Book #24-Winesburg, Ohio by Sherwood Anderson

Another pleasant surprise in my journey was Winesburg, Ohio.  While I don’t like to know much regarding plot in advance of reading each book, I do routinely do a little research on the author and Sherwood Anderson is most certainly paramount in this gem of a novel.

Written in short story format, it is actually a culmination of 17 short stories with characters interspersed among them.  What insight Anderson had into the inner thoughts of man and woman, surely the result of keen observation and soul-searching on his part.

Anderson hailed from Ohio and apparently abandoned family and job to pursue a writer’s life that I imagine was not well received.  His attitude towards that life and his potential feelings of guilt are rather evident in the novel.

Anderson uncovers the little secrets of small town life ranging from loneliness to drunkenness and mental illness to accidental deaths.  Published in 1919, some found the content of Winesburg, Ohio to be so offensive that it was burned in public.

There were so many interesting characters in the book that it is difficult to select one or two as Anderson has a knack for getting deep into the character’s essence with very few words.

George Willard, the town’s newspaper reporter is found in nearly every story and is surely the antithesis of Sherwood Anderson whereby a young George leaves town to become somebody only to return to the humdrum life in Winesburg, Ohio and the older Anderson left that life to pursue his dream of writing.  Perhaps George’s failure was Anderson’s justification at leaving it at a time when he had lived and matured. George is liked by all the townspeople for his straightforwardness and listening skills, but shelters his true feelings of lost love and aspirations.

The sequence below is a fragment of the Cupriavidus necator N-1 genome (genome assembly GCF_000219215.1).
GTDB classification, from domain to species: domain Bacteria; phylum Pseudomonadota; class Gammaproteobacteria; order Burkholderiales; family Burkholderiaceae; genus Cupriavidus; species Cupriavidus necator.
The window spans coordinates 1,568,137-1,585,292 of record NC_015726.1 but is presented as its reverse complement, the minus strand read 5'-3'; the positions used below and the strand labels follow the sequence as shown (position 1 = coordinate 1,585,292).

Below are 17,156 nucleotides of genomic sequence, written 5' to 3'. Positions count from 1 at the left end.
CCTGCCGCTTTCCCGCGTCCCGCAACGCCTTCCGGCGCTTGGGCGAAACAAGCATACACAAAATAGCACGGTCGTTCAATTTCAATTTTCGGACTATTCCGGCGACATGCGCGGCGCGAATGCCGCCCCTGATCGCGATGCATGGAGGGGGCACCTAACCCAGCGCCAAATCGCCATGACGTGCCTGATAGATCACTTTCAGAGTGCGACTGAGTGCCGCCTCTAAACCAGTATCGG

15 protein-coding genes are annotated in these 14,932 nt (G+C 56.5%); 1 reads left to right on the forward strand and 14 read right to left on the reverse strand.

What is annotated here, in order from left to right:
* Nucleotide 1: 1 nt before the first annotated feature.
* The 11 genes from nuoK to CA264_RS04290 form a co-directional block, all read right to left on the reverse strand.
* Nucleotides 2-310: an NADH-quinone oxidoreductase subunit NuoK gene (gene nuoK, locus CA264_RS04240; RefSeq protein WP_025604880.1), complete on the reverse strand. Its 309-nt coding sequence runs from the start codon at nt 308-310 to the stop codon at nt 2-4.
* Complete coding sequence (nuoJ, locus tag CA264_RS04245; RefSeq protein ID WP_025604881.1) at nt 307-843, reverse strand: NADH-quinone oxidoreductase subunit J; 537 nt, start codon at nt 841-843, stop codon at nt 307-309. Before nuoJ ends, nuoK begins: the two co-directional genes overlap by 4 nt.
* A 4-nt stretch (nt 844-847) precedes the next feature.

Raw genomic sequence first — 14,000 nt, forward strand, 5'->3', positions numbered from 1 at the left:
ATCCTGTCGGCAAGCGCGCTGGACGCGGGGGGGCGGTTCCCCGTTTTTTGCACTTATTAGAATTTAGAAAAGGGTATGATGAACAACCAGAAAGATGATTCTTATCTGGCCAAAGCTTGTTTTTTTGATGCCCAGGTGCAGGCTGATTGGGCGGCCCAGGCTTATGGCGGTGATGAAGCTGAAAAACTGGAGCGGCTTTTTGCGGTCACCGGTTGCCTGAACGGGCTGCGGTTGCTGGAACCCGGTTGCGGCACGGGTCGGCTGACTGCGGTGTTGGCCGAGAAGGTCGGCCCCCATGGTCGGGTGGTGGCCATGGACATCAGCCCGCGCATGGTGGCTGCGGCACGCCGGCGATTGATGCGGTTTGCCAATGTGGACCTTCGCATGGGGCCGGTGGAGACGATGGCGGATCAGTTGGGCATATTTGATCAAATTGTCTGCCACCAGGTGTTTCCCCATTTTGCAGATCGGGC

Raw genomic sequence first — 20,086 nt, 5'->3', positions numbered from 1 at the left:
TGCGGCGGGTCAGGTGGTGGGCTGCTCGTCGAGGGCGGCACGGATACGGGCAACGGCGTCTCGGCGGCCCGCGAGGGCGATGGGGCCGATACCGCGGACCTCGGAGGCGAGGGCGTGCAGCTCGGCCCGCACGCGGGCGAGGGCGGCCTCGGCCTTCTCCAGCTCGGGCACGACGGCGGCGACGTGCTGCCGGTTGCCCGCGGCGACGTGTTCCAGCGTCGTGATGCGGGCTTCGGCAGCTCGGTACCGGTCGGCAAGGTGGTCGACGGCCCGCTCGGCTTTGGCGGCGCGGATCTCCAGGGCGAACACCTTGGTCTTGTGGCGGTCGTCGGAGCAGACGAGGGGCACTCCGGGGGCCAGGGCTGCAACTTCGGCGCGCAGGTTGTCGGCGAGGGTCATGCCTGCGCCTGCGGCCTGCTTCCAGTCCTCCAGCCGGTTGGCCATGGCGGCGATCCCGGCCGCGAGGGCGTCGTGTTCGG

Kate Swift is another Winesburg returnee who has studied and traveled to New York and Paris.  She returns home as a teacher and is observed by a peeping Reverend Harman smoking and reading in bed.  She later attempts to encourage George Willard to pursue his dreams in what is a confused seduction.  Here again, is Anderson propelling his alter ego to go forth and follow his passion.

The recurrent hand figures quite often and seems to reflect Anderson’s writing passion.  He describes it reverently as it ties new laces, gets thrust into pockets, is given to others for shaking and so on.  The story entitled “Hands” concerns a Wing Biddlbaum, the town outcast who settles in Winesburg after being falsely accused of inappropriate behavior with his male students.  His only confidante is George Willard who observes his effusive use of his hands while conversing.


He, like most boys, was deeper than boys are given credit for being, but he was not what the men of the town, and even his mother, thought him to be.  No great underlying purpose lay back of his habitual silence, and he had no definite plan for his life.  When the boys with whom he associated were noisy and quarrelsome, he stood quietly at one side.  With calm eyes he watched the gesticulating lively figures of his companions.  He wasn’t particularly interested in what was going on, and sometimes wondered if he would ever be particularly interested in anything.  Now, as he stood in the half-darkness by the window watching the baker, he wished that he himself might become thoroughly stirred by something, even by the fits of sullen anger for which Baker Groff was noted.

“If you are to become a writer you’ll have to stop fooling with words,” she explained.  “It would be better to give up the notion of writing until you are better prepared.  Now it’s time to be living.  I don’t want to frighten you, but I would like to make you understand the import of what you think of attempting.  You must not become a mere peddler of words.  The thing to learn is to know what people are thinking about, not what they say.”

Everyone knows of the talking artists.  Throughout all of the known history of the world they have gathered in rooms and talked.  They talk of art and are passionately, almost feverishly, in earnest about it.  They think it matters much more than it does.

I know I would like to sit and chat with Mr. Anderson, perhaps in Washington Square.  His wonderful eye for detail and his deep understanding of people’s inner thoughts would be something I’d love to gain as a writing skill.  I’d like to ask, though I’m not sure I’d have the gall, why he felt he had to abandon his life to become a writer.

My rating for Winesburg, Ohio is a 10 out of 10.

To see the entire list,  visit Modern Library’s 100 Best Novels.

Please share your own reviews or  comments by using the link below.

Next up, E. M. Forster’s A Passage to India.




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